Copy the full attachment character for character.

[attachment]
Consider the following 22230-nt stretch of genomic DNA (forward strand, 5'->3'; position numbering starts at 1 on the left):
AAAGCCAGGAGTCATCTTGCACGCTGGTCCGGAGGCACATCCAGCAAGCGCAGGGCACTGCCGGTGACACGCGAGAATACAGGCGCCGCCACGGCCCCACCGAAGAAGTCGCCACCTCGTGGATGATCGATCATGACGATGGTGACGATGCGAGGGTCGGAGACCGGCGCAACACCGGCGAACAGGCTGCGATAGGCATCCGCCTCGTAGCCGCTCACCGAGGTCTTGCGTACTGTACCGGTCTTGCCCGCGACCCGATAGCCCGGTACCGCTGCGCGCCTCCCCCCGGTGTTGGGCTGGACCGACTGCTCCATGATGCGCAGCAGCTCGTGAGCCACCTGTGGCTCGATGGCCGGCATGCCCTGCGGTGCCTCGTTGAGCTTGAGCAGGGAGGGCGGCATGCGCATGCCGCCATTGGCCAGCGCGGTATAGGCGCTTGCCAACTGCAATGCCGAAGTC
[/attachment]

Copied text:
Consider the following 22230-nt stretch of genomic DNA (forward strand, 5'->3'; position numbering starts at 1 on the left):
AAAGCCAGGAGTCATCTTGCACGCTGGTCCGGAGGCACATCCAGCAAGCGCAGGGCACTGCCGGTGACACGCGAGAATACAGGCGCCGCCACGGCCCCACCGAAGAAGTCGCCACCTCGTGGATGATCGATCATGACGATGGTGACGATGCGAGGGTCGGAGACCGGCGCAACACCGGCGAACAGGCTGCGATAGGCATCCGCCTCGTAGCCGCTCACCGAGGTCTTGCGTACTGTACCGGTCTTGCCCGCGACCCGATAGCCCGGTACCGCTGCGCGCCTCCCCCCGGTGTTGGGCTGGACCGACTGCTCCATGATGCGCAGCAGCTCGTGAGCCACCTGTGGCTCGATGGCCGGCATGCCCTGCGGTGCCTCGTTGAGCTTGAGCAGGGAGGGCGGCATGCGCATGCCGCCATTGGCCAGCGCGGTATAGGCGCTTGCCAACTGCAATGCCGAAGTC